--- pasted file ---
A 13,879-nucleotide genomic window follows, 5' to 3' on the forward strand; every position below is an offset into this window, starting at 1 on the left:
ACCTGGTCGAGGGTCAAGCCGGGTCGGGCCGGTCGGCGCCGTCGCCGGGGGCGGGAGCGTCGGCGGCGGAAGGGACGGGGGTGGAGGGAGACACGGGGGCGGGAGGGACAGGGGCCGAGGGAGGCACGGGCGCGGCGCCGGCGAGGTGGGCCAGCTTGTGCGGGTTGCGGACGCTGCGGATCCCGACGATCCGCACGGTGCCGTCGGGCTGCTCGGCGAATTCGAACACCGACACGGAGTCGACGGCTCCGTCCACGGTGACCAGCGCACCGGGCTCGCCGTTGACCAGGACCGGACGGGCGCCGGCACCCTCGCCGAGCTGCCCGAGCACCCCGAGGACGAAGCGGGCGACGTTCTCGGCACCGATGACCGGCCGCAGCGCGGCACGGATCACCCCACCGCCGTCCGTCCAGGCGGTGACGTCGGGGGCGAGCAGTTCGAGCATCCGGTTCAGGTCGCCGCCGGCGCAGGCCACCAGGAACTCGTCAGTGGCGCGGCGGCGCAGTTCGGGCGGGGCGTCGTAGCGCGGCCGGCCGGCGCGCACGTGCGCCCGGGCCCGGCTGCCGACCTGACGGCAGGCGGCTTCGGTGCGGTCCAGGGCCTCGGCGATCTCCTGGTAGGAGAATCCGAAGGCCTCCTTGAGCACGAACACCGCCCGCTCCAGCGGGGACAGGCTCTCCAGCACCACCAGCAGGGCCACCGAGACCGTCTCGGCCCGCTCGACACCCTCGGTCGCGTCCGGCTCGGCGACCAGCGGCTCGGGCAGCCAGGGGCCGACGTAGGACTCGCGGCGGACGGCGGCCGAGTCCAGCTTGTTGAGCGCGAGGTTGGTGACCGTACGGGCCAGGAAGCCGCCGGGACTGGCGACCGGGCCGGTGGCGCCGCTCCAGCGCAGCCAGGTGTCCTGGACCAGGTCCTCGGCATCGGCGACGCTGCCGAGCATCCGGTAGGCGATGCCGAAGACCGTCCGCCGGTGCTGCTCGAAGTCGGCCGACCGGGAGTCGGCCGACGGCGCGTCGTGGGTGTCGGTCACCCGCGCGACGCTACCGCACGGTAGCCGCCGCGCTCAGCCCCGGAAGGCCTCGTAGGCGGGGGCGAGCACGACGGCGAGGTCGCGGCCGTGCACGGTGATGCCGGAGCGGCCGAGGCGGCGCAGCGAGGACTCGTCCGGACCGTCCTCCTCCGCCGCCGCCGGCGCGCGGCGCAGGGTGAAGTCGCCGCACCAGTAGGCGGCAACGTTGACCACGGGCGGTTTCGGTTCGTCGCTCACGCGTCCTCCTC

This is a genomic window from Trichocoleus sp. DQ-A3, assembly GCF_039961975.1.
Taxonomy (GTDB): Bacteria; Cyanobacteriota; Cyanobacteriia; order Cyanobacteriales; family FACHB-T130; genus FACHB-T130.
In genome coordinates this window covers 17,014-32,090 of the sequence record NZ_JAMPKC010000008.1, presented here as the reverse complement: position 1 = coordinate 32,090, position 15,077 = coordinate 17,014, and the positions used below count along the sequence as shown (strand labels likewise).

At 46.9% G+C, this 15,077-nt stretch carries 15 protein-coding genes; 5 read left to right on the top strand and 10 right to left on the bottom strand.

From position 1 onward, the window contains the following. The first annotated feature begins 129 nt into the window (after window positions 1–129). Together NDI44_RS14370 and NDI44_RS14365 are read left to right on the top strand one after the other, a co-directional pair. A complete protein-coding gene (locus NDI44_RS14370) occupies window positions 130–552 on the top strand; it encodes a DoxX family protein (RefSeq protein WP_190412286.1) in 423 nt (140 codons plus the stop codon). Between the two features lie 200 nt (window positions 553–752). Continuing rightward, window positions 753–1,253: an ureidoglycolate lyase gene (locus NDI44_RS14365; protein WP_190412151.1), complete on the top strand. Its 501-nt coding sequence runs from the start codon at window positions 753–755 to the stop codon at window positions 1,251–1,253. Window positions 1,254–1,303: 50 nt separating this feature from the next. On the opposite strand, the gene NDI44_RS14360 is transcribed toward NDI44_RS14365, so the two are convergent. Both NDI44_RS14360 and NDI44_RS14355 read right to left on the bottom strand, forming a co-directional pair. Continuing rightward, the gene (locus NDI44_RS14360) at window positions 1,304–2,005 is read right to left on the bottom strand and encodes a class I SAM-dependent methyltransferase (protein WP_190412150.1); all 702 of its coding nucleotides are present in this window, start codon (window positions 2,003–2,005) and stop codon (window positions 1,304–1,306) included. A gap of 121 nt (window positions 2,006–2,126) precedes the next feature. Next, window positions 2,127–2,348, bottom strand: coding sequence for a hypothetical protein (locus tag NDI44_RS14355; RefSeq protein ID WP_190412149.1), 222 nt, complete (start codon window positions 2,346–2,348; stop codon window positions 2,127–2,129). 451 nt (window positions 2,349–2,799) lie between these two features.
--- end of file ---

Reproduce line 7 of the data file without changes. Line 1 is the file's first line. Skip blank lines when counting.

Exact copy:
From position 1 onward, the window contains the following. The first annotated feature begins 129 nt into the window (after window positions 1–129). Together NDI44_RS14370 and NDI44_RS14365 are read left to right on the top strand one after the other, a co-directional pair. A complete protein-coding gene (locus NDI44_RS14370) occupies window positions 130–552 on the top strand; it encodes a DoxX family protein (RefSeq protein WP_190412286.1) in 423 nt (140 codons plus the stop codon). Between the two features lie 200 nt (window positions 553–752). Continuing rightward, window positions 753–1,253: an ureidoglycolate lyase gene (locus NDI44_RS14365; protein WP_190412151.1), complete on the top strand. Its 501-nt coding sequence runs from the start codon at window positions 753–755 to the stop codon at window positions 1,251–1,253. Window positions 1,254–1,303: 50 nt separating this feature from the next. On the opposite strand, the gene NDI44_RS14360 is transcribed toward NDI44_RS14365, so the two are convergent. Both NDI44_RS14360 and NDI44_RS14355 read right to left on the bottom strand, forming a co-directional pair. Continuing rightward, the gene (locus NDI44_RS14360) at window positions 1,304–2,005 is read right to left on the bottom strand and encodes a class I SAM-dependent methyltransferase (protein WP_190412150.1); all 702 of its coding nucleotides are present in this window, start codon (window positions 2,003–2,005) and stop codon (window positions 1,304–1,306) included. A gap of 121 nt (window positions 2,006–2,126) precedes the next feature. Next, window positions 2,127–2,348, bottom strand: coding sequence for a hypothetical protein (locus tag NDI44_RS14355; RefSeq protein ID WP_190412149.1), 222 nt, complete (start codon window positions 2,346–2,348; stop codon window positions 2,127–2,129). 451 nt (window positions 2,349–2,799) lie between these two features.